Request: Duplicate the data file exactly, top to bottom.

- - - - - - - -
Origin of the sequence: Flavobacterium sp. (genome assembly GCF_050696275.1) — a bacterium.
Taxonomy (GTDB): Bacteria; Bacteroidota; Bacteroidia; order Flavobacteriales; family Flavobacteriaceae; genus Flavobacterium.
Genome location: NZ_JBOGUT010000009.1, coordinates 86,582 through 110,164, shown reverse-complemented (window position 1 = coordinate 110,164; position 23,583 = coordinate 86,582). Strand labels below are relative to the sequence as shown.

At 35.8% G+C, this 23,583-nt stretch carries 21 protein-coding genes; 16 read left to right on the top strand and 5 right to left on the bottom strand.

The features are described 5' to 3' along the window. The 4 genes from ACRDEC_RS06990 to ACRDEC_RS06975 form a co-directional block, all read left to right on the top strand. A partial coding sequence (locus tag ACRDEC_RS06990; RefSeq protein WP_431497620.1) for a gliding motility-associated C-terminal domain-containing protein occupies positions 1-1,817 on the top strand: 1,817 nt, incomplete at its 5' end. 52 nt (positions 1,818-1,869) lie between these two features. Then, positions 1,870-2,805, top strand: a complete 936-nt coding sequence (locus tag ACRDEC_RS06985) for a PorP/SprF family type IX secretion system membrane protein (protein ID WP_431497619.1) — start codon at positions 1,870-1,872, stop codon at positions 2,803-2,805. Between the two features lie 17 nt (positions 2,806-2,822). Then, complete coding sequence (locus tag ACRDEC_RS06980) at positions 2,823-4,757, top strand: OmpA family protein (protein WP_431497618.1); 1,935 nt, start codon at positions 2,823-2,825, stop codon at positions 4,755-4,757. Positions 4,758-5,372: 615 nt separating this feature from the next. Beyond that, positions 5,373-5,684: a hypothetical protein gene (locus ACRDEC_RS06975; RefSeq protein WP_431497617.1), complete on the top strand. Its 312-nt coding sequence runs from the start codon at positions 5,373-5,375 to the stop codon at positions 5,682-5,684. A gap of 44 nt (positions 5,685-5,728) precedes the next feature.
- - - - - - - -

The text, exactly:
Origin of the sequence: Flavobacterium sp. (genome assembly GCF_050696275.1) — a bacterium.
Taxonomy (GTDB): Bacteria; Bacteroidota; Bacteroidia; order Flavobacteriales; family Flavobacteriaceae; genus Flavobacterium.
Genome location: NZ_JBOGUT010000009.1, coordinates 86,582 through 110,164, shown reverse-complemented (window position 1 = coordinate 110,164; position 23,583 = coordinate 86,582). Strand labels below are relative to the sequence as shown.

At 35.8% G+C, this 23,583-nt stretch carries 21 protein-coding genes; 16 read left to right on the top strand and 5 right to left on the bottom strand.

The features are described 5' to 3' along the window. The 4 genes from ACRDEC_RS06990 to ACRDEC_RS06975 form a co-directional block, all read left to right on the top strand. A partial coding sequence (locus tag ACRDEC_RS06990; RefSeq protein WP_431497620.1) for a gliding motility-associated C-terminal domain-containing protein occupies positions 1-1,817 on the top strand: 1,817 nt, incomplete at its 5' end. 52 nt (positions 1,818-1,869) lie between these two features. Then, positions 1,870-2,805, top strand: a complete 936-nt coding sequence (locus tag ACRDEC_RS06985) for a PorP/SprF family type IX secretion system membrane protein (protein ID WP_431497619.1) — start codon at positions 1,870-1,872, stop codon at positions 2,803-2,805. Between the two features lie 17 nt (positions 2,806-2,822). Then, complete coding sequence (locus tag ACRDEC_RS06980) at positions 2,823-4,757, top strand: OmpA family protein (protein WP_431497618.1); 1,935 nt, start codon at positions 2,823-2,825, stop codon at positions 4,755-4,757. Positions 4,758-5,372: 615 nt separating this feature from the next. Beyond that, positions 5,373-5,684: a hypothetical protein gene (locus ACRDEC_RS06975; RefSeq protein WP_431497617.1), complete on the top strand. Its 312-nt coding sequence runs from the start codon at positions 5,373-5,375 to the stop codon at positions 5,682-5,684. A gap of 44 nt (positions 5,685-5,728) precedes the next feature.